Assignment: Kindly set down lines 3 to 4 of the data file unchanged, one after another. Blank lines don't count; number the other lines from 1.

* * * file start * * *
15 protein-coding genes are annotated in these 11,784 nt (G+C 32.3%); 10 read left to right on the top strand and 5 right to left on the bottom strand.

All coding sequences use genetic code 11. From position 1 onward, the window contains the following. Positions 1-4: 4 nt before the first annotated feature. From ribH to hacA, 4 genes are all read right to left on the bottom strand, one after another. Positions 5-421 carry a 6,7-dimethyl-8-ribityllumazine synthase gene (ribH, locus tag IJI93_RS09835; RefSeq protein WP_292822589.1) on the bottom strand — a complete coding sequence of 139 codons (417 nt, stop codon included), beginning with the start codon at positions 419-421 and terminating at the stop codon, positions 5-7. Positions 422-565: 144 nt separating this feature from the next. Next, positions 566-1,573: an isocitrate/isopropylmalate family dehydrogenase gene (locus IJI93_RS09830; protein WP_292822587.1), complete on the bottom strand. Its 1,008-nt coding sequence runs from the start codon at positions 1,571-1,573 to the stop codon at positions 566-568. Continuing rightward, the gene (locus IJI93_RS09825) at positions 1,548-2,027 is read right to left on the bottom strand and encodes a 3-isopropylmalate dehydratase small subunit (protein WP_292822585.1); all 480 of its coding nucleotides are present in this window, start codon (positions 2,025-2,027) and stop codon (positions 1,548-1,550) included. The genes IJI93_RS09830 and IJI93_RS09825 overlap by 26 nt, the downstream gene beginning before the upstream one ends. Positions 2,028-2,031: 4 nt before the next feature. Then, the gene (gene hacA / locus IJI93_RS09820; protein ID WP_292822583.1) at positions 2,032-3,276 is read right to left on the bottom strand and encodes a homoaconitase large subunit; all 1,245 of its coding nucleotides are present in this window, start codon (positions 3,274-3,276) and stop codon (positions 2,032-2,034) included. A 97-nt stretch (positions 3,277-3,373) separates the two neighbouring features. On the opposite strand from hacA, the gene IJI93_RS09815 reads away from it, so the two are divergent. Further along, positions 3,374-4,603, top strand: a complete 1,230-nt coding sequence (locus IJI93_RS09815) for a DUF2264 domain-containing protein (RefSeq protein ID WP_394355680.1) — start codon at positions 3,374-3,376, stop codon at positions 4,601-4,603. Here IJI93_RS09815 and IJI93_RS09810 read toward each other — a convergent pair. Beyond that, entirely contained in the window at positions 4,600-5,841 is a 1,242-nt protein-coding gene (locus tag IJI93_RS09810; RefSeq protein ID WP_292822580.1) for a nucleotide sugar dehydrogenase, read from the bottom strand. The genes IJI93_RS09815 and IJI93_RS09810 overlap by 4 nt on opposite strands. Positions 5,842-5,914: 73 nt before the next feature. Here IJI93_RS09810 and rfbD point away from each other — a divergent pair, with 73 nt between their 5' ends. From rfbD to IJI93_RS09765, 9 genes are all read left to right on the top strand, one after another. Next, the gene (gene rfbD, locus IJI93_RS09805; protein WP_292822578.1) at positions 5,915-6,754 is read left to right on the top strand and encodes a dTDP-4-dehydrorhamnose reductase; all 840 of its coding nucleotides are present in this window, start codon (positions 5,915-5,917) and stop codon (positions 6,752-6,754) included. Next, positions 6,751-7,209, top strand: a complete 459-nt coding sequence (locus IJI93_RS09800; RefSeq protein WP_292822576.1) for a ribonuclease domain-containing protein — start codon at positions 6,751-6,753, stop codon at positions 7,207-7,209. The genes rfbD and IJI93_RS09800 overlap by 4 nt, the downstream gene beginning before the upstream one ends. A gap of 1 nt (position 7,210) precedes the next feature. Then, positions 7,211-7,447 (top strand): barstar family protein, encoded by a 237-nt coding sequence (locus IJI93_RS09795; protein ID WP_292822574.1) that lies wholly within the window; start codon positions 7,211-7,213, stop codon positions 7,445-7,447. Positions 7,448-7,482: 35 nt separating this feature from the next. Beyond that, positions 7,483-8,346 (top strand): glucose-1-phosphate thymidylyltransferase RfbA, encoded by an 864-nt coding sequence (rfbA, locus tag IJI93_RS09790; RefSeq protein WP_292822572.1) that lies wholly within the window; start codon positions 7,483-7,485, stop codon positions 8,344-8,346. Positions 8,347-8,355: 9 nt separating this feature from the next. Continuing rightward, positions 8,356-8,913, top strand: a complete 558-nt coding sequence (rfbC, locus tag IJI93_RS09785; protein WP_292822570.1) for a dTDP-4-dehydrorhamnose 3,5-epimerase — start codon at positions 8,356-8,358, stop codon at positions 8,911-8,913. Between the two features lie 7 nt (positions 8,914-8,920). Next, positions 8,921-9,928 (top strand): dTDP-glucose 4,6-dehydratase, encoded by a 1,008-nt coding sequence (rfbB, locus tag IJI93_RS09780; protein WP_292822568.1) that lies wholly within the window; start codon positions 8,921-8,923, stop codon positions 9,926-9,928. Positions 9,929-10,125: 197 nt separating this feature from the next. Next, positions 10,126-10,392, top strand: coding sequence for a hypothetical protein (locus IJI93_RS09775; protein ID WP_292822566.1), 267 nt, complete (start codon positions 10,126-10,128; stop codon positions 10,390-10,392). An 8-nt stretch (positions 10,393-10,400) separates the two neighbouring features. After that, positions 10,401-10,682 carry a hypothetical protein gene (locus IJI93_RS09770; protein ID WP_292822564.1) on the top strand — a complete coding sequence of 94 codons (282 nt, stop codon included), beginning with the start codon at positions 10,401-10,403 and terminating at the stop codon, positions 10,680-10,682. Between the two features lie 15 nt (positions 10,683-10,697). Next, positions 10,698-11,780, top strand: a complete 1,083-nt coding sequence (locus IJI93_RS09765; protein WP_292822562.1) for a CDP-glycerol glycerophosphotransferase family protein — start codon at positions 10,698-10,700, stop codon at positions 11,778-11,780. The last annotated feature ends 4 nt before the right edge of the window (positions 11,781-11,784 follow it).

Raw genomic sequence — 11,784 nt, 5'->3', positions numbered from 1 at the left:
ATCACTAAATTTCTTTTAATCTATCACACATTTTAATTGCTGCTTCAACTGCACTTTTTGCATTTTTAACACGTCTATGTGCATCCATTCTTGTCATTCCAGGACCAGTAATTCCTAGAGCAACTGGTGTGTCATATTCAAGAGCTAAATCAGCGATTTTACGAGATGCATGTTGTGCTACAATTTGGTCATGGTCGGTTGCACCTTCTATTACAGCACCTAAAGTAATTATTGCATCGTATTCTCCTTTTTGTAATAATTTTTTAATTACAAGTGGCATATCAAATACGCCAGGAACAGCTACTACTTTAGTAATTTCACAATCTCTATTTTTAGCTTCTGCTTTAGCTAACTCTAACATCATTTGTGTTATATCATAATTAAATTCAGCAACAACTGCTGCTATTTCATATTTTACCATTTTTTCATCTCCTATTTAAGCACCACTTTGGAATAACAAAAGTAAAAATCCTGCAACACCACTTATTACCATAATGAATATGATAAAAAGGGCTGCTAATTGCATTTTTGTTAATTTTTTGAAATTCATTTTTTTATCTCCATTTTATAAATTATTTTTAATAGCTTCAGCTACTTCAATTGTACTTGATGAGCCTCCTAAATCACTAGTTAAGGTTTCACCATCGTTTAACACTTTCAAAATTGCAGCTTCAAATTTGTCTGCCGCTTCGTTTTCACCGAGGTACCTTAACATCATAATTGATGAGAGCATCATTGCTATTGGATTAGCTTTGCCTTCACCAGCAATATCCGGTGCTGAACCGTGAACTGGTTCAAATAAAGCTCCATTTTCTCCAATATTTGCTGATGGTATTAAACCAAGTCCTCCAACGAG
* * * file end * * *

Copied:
Raw genomic sequence — 11,784 nt, 5'->3', positions numbered from 1 at the left:
ATCACTAAATTTCTTTTAATCTATCACACATTTTAATTGCTGCTTCAACTGCACTTTTTGCATTTTTAACACGTCTATGTGCATCCATTCTTGTCATTCCAGGACCAGTAATTCCTAGAGCAACTGGTGTGTCATATTCAAGAGCTAAATCAGCGATTTTACGAGATGCATGTTGTGCTACAATTTGGTCATGGTCGGTTGCACCTTCTATTACAGCACCTAAAGTAATTATTGCATCGTATTCTCCTTTTTGTAATAATTTTTTAATTACAAGTGGCATATCAAATACGCCAGGAACAGCTACTACTTTAGTAATTTCACAATCTCTATTTTTAGCTTCTGCTTTAGCTAACTCTAACATCATTTGTGTTATATCATAATTAAATTCAGCAACAACTGCTGCTATTTCATATTTTACCATTTTTTCATCTCCTATTTAAGCACCACTTTGGAATAACAAAAGTAAAAATCCTGCAACACCACTTATTACCATAATGAATATGATAAAAAGGGCTGCTAATTGCATTTTTGTTAATTTTTTGAAATTCATTTTTTTATCTCCATTTTATAAATTATTTTTAATAGCTTCAGCTACTTCAATTGTACTTGATGAGCCTCCTAAATCACTAGTTAAGGTTTCACCATCGTTTAACACTTTCAAAATTGCAGCTTCAAATTTGTCTGCCGCTTCGTTTTCACCGAGGTACCTTAACATCATAATTGATGAGAGCATCATTGCTATTGGATTAGCTTTGCCTTCACCAGCAATATCCGGTGCTGAACCGTGAACTGGTTCAAATAAAGCTCCATTTTCTCCAATATTTGCTGATGGTATTAAACCAAGTCCTCCAACGAG